Advocacy is defined in our regulations, in 45 CFR 1329.4:

Advocacy means pleading an individual’s cause or speaking or writing in support of an individual. To the extent permitted by State law or the rules of the agency before which an individual is appearing, a non-lawyer may engage in advocacy on behalf of another individual. Advocacy may –

(1) Involve representing an individual –

(i) Before private entities or organizations, government agencies (whether State, local, or Federal), or in a court of law (whether State or Federal); or

(ii) In negotiations or mediation, in formal or informal administrative proceedings before government agencies (whether State, local, or Federal), or in legal proceedings in a court of law; and

(2) Be on behalf of –

(i) A single individual, in which case it is individual advocacy;

(ii) A group or class of individuals, in which case it is systems advocacy; or

(iii) Oneself, in which case it is self advocacy.

Anna Birney defines System Change as “the emergence of a new pattern of organization or system structure. It is an outcome.”

Let me suggest that, every time we engage in advocacy our hope is to see change. System change, then, can be — should be! — the result of our advocacy work.

I’d like to suggest that our advocacy will be most effective if we know what it is that needs to change, how that structure or policy or pattern or environment can be changed and what the new emerging system should look like. Holding signs and shouting slogans or singing songs can certainly draw attention to the system that needs changing, but if we are doing these things in front of the wrong office and are missing the people or groups that can impact the change we want, we have planned poorly and may be wasting energy and resources.

You’ve heard the maxim, “Begin with the end in mind.” That applies to advocacy. It is important for the people impacted by the system that needs to change to define what the replacement or modified system needs to look like to meet their needs. What new pattern or policy or structure or organization needs to change, and what does the new system need to look like?

Donella Meadows suggests these leverage points (interpreted by Anna Birney) to accomplish system change. As you go down the list the greater leverage and therefore impact you might have on changing the system. System change is unlikely to happen in just one of these ways but a combination of them all.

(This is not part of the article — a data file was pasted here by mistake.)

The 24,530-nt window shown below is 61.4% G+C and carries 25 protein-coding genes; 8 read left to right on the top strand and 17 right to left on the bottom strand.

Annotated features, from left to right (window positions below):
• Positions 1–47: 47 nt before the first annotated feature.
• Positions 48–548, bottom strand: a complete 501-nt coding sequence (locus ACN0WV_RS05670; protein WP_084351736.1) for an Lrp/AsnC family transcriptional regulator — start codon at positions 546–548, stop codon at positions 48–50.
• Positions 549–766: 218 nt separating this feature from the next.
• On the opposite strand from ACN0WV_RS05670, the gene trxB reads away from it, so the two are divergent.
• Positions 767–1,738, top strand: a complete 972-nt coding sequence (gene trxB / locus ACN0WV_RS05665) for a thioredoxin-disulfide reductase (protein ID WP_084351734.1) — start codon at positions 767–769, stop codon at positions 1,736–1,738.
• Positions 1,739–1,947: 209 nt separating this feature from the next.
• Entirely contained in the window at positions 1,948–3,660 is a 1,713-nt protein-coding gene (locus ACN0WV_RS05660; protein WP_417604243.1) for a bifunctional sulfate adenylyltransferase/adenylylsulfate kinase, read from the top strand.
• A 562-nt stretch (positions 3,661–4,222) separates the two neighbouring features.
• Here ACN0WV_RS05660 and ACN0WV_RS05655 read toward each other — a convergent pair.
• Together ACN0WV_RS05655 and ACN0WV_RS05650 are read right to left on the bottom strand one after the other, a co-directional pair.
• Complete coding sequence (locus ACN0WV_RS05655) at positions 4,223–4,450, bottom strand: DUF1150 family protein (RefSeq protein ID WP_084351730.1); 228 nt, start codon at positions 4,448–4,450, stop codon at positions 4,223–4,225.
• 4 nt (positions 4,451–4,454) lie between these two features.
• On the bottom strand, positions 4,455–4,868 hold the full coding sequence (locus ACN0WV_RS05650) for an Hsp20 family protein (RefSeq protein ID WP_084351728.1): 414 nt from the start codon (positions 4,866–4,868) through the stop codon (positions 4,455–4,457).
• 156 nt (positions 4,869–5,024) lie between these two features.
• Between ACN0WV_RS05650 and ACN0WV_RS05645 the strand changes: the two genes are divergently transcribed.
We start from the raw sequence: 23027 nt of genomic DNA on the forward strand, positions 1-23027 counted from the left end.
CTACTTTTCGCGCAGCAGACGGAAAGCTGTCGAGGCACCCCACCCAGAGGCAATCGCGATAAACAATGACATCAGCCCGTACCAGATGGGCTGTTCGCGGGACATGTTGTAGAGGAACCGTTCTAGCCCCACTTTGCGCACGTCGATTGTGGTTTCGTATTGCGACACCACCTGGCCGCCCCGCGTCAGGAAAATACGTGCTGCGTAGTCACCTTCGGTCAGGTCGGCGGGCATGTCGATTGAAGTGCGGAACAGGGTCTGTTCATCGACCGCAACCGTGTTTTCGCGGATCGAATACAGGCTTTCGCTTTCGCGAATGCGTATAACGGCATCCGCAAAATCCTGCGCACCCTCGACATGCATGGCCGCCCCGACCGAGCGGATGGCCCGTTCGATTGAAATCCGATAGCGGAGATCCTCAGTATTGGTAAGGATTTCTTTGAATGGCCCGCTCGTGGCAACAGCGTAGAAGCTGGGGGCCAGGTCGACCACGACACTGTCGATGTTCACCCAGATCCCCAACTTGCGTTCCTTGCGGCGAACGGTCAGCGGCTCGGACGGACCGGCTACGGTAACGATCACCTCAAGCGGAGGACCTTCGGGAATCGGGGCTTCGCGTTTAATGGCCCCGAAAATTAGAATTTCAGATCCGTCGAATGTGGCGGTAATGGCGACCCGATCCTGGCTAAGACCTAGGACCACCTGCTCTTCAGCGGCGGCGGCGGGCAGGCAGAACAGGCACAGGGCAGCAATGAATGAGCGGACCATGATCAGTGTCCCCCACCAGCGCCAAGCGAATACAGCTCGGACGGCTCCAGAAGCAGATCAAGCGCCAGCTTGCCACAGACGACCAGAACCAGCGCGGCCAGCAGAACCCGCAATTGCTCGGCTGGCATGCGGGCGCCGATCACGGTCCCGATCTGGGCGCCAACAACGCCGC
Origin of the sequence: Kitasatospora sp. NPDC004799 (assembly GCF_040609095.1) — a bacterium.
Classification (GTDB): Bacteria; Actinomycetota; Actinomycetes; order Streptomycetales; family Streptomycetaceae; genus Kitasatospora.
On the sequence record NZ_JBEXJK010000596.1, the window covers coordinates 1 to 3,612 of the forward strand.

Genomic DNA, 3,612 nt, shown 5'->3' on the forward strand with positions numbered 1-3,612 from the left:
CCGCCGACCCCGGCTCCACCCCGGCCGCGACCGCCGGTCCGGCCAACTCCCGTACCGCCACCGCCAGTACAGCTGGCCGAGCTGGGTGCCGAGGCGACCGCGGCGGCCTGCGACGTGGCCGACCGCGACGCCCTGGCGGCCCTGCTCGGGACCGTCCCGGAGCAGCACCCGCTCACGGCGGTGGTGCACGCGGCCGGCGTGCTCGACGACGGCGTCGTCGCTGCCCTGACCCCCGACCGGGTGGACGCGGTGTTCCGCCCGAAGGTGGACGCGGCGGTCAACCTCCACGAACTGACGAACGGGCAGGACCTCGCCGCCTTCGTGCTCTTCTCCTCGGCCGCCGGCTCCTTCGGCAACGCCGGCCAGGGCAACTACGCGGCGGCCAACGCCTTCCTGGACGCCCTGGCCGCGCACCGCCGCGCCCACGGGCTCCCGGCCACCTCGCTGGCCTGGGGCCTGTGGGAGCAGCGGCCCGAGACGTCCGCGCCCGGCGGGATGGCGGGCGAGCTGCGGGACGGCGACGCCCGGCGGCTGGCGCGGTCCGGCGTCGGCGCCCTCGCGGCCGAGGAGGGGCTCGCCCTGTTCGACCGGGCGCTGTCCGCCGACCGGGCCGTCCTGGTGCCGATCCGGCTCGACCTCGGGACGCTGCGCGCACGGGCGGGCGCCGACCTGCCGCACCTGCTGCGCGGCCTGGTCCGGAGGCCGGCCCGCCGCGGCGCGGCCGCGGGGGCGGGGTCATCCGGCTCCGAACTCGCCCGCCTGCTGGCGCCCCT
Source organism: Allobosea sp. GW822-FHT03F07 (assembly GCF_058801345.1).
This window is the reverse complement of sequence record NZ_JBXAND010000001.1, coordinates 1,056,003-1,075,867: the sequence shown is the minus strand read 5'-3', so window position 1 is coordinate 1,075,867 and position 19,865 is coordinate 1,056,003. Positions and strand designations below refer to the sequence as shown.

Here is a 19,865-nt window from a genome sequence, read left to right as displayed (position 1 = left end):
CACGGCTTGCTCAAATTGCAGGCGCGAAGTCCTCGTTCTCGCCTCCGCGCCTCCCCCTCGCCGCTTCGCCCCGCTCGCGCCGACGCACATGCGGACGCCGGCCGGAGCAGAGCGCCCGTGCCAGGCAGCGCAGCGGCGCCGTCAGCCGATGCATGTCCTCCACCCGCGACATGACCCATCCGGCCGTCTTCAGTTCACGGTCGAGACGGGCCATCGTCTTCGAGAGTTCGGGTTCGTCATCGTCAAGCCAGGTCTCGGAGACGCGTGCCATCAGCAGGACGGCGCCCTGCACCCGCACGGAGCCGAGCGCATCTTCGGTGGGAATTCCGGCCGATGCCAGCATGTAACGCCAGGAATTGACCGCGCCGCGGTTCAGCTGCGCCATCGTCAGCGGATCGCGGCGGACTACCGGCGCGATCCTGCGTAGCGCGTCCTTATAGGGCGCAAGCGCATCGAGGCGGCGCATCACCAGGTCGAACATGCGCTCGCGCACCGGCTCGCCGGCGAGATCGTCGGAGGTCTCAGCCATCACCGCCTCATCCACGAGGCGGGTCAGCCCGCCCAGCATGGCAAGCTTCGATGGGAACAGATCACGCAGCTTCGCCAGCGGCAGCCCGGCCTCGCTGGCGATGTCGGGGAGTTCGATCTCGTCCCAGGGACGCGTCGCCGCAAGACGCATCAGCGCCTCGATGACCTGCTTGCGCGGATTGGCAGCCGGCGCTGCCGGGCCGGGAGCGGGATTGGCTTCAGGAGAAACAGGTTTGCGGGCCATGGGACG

Structures –changes in the physical structures of a system for example the way a transport, energy system or place is organized

Flows — changes in how flows of information, finance or how value might be distributed, are configured and relate to each other

Rules — the rules dictate how the system is organized, so if they change they will have an impact on the flows, patterns and structures of the system

Power to evolve — this is the one I find the hardest to get my head around. The power to add, change, evolve or self-organize system structure. So can we put in place the ability for the system to change, adapting to different responses to maintain the goal of the system? If a system is self-organizing it has the power to keep evolving itself.

Goal — If the goal of the system, it purpose and function, change, it will ultimately determine how the rest of the system operates.

Paradigm — A paradigm is a set of assumptions or a view about how the world works, it is a pattern of organizing our thoughts, which informs how we act and how structures, flows, rules, goals arise.

As you engage in system advocacy, take the time to figure out which approach or combination of approaches get to the crux of the issue. Exactly what do you want to change? You will be a chance to express what you need at some point. Be ready with a thoughtful analysis of what in the targeted system needs to change and how.

System Advocacy or System Change?

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